SNOLAB researcher named Canadian Association of Physicists Fellow 

April 29, 2024 — Local Community

SNOLAB Research Scientist Dr. Christine Kraus has been named a Fellow in the Canadian Association of Physicists (CAP). 

Kraus is among 19 Canadian physicists to earn this honour in 2024. The CAP Fellowship Program recognizes members of the CAP who have made significant contributions to the Canadian physics community.  

Kraus was recognized for her service to the Canadian Association of Physicists in various organization and administrative roles, often with a focus on equity, diversity, and inclusion; and for major research contributions to the SNO and SNO+ experiments, increasing the impact of Canadian physics research. 

Dr. Christine Kraus

Kraus was born and educated in Germany and did her postdoc work at Queen’s University working on the Sudbury Neutrino Observatory, before moving to Laurentian University where she earned a Canada Research Chair Tier II in particle astrophysics. She has been a research scientist at SNOLAB since 2021. 

“I am honoured to be recognized in this way,” Kraus said. “As a research scientist I get to do what I love: answering fundamental questions about how the world works and what holds the Universe together. To be recognized for doing what you love is very special.”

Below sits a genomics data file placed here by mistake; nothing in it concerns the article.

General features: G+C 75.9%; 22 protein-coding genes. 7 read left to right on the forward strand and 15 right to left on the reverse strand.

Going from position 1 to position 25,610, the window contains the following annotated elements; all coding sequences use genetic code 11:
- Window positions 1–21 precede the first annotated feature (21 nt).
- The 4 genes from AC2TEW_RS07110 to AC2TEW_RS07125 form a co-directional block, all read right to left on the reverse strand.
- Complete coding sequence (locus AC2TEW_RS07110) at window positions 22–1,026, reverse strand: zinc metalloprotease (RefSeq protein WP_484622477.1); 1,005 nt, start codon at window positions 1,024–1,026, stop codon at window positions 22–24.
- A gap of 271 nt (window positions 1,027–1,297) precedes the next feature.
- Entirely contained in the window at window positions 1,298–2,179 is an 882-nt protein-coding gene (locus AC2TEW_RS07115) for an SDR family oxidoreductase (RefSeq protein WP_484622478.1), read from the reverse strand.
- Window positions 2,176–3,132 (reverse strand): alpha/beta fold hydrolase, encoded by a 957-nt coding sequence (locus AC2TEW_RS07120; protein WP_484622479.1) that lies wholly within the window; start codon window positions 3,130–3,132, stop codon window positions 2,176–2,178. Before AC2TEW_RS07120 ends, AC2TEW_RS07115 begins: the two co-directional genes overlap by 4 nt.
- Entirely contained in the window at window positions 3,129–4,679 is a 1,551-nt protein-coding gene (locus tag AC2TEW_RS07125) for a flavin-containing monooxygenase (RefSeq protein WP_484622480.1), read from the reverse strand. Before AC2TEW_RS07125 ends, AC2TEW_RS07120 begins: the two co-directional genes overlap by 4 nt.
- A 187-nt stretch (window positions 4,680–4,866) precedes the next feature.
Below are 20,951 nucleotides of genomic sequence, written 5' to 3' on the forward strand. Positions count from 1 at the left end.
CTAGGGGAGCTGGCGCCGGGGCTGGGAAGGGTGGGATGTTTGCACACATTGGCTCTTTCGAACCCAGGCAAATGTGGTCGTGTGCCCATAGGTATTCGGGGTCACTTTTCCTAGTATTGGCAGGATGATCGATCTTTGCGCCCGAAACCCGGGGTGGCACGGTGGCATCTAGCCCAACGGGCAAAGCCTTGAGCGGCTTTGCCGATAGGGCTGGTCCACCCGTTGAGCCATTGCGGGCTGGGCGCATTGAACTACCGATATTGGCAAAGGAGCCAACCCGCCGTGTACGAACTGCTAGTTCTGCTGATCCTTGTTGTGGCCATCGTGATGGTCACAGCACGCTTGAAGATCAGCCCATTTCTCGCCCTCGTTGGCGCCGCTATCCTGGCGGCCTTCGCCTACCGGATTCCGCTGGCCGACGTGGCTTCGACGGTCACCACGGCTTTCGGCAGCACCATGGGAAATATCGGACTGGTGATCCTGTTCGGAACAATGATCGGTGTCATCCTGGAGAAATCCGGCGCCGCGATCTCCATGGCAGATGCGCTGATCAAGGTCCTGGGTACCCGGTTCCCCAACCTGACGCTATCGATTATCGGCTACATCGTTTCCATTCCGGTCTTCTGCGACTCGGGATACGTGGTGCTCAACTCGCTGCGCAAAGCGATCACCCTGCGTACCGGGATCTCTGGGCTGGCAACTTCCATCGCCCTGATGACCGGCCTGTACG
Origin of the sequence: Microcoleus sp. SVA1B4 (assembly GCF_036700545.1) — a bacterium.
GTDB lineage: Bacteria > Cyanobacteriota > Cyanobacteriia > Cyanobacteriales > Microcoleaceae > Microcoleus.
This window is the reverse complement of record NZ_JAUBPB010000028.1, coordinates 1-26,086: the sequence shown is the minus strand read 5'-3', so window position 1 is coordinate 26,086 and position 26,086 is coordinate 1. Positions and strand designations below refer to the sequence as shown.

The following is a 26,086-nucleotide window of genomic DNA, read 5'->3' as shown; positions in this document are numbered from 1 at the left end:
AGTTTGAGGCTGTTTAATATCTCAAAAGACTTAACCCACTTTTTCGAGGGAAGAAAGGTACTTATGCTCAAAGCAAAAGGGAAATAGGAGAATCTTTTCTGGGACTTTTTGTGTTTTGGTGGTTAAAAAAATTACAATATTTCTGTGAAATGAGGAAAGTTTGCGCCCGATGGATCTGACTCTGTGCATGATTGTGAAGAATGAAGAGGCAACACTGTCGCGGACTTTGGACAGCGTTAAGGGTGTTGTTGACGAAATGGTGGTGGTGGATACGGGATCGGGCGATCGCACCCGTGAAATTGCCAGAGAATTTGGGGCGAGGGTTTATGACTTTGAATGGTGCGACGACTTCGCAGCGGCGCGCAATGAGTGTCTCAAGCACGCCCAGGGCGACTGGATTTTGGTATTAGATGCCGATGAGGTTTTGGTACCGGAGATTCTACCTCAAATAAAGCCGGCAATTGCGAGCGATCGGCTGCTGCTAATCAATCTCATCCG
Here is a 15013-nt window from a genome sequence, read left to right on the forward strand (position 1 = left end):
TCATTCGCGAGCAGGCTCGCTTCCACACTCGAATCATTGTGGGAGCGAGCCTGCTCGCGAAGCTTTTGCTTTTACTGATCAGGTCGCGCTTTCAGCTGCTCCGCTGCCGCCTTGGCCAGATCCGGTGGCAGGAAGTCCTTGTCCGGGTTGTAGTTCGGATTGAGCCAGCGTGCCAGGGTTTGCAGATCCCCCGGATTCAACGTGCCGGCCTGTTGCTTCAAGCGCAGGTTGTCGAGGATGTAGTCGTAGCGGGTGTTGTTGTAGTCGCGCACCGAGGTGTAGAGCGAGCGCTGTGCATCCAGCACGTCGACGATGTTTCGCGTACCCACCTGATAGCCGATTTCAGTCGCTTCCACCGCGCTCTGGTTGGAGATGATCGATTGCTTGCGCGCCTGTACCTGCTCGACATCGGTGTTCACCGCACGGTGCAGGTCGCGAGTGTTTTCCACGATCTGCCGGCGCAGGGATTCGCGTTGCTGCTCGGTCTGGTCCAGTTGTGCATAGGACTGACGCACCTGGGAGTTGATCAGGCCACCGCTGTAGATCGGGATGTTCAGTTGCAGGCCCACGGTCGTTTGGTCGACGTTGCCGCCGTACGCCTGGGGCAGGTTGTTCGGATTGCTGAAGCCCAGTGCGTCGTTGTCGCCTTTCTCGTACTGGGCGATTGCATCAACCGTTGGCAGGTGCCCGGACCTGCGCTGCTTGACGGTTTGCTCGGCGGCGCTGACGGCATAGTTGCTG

Kraus’s main research focus is the SNO+ experiment, a multi-purpose neutrino detector. She is the deputy director and site activity coordinator for the collaboration, responsible for supervising visiting scientists and work on the experiment. 

“This is a significant honour, and Christine is very deserving,” said SNOLAB Research Director Dr. Jeter Hall. “At SNOLAB, in Sudbury, and now across Canada and internationally, Christine has distinguished herself as both a scientist and a science educator.” 

About CAP 

The Canadian Association of Physicists (CAP) is the voice of Canadian physics, representing 1,700 physicists working in academia, government and industry. The CAP is dedicated to highlighting achievements in Canadian physics and pursuing scientific, educational, public policy, and communication initiatives that enhance the vitality of physics and physicists in Canada. 

CAP’s Fellowship Program was launched in 2022 when inaugural fellowships were awarded to Drs. Art McDonald and Donna Strickland. McDonald and Strickland are two of Canada’s most recent Nobel laureates – McDonald in 2015 for his work at the Sudbury Neutrino Observatory, and Strickland in 2018 her PhD work with laser pulses. 

Members awarded this distinction will use the designation of FCAP or FACP.